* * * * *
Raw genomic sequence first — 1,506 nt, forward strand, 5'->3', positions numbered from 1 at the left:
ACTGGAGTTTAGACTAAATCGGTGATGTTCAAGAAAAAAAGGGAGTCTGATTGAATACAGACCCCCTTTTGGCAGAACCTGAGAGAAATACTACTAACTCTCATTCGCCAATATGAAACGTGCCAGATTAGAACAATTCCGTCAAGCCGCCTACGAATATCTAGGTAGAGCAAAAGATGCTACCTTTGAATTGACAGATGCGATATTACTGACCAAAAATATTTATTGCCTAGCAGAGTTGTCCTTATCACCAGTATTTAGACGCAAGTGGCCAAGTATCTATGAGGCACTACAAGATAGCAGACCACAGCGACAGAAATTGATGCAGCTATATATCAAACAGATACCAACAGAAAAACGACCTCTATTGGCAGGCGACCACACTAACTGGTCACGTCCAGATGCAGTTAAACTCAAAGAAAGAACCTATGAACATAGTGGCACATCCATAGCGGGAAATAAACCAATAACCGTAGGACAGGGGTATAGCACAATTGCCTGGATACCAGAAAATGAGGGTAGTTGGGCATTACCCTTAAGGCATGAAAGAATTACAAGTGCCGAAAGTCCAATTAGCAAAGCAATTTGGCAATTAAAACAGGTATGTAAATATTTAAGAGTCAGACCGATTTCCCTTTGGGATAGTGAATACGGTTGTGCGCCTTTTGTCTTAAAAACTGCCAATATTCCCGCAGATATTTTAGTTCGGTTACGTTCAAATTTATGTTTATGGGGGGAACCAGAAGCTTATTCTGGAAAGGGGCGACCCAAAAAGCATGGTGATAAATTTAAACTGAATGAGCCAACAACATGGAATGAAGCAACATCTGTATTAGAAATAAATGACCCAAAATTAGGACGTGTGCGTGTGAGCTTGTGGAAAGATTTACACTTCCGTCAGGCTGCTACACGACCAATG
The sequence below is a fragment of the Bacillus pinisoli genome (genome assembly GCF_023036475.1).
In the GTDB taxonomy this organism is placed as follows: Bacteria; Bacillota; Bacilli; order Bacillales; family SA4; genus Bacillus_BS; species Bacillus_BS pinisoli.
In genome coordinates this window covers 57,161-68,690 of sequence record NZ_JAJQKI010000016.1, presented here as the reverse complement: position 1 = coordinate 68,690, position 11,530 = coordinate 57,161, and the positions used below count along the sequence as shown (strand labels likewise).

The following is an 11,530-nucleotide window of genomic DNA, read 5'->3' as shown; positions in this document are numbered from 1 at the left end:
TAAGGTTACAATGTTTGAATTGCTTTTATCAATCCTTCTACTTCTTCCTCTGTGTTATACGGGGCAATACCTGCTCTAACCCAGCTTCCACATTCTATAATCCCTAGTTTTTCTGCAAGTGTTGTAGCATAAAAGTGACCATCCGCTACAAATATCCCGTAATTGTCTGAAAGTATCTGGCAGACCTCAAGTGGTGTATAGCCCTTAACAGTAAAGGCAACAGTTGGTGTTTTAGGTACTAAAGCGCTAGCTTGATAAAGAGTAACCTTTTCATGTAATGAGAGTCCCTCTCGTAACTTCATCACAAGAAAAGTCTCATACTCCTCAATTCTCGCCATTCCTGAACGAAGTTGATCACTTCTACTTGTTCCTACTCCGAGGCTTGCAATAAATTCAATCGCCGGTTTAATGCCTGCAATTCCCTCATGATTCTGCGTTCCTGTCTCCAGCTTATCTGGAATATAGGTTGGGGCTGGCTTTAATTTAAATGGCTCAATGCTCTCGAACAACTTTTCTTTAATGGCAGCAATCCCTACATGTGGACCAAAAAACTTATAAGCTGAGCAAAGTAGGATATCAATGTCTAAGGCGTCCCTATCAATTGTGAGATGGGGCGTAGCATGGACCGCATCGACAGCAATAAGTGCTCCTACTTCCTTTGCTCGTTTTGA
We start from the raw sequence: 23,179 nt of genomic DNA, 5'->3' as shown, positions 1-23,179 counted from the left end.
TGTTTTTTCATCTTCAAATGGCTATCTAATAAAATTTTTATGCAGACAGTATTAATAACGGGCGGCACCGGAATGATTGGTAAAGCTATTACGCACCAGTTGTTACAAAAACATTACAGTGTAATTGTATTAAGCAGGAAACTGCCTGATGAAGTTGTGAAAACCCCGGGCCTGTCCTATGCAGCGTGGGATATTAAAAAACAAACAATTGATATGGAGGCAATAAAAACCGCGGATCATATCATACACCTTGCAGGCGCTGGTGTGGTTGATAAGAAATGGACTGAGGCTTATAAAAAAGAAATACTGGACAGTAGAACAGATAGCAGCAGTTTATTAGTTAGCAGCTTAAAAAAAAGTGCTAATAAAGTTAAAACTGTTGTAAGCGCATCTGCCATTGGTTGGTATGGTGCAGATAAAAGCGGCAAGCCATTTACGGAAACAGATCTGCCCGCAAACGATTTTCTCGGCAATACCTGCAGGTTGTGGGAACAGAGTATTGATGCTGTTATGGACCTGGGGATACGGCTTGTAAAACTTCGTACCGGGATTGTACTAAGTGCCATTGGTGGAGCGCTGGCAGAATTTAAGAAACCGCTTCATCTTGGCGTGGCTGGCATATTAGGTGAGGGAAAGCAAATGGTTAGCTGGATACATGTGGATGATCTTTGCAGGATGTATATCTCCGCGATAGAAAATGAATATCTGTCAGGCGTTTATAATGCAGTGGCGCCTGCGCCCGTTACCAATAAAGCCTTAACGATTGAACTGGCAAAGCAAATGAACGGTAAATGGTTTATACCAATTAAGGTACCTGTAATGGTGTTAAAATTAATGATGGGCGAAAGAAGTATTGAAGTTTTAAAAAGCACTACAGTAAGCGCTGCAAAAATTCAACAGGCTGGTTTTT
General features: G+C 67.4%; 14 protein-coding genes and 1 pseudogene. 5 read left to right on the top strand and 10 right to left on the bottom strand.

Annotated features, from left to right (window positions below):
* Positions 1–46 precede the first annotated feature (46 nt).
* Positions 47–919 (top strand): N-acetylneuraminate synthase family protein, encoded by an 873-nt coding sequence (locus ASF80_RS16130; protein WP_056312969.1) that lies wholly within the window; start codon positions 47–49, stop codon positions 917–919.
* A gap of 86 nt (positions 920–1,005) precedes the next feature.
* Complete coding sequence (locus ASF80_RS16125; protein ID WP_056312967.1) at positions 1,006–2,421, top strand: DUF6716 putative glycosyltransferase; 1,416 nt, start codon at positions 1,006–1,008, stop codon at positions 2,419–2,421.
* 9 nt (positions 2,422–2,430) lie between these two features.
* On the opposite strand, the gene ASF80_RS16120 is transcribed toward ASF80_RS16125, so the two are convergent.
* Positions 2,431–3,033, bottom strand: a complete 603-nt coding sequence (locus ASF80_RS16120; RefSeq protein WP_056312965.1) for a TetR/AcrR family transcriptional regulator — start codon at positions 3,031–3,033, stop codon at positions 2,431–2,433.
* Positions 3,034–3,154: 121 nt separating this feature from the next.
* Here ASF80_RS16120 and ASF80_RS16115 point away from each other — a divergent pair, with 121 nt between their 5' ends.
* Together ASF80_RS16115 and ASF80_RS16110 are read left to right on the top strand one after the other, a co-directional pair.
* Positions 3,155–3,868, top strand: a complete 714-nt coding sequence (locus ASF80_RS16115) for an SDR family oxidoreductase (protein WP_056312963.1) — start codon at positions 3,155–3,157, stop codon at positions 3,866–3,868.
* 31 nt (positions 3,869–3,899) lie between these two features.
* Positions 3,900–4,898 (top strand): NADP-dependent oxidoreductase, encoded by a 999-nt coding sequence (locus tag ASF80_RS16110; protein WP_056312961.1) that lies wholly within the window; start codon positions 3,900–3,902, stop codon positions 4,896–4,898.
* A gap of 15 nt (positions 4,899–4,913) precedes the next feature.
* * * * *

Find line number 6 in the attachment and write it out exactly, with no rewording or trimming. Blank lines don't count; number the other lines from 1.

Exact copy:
The following is an 11,530-nucleotide window of genomic DNA, read 5'->3' as shown; positions in this document are numbered from 1 at the left end: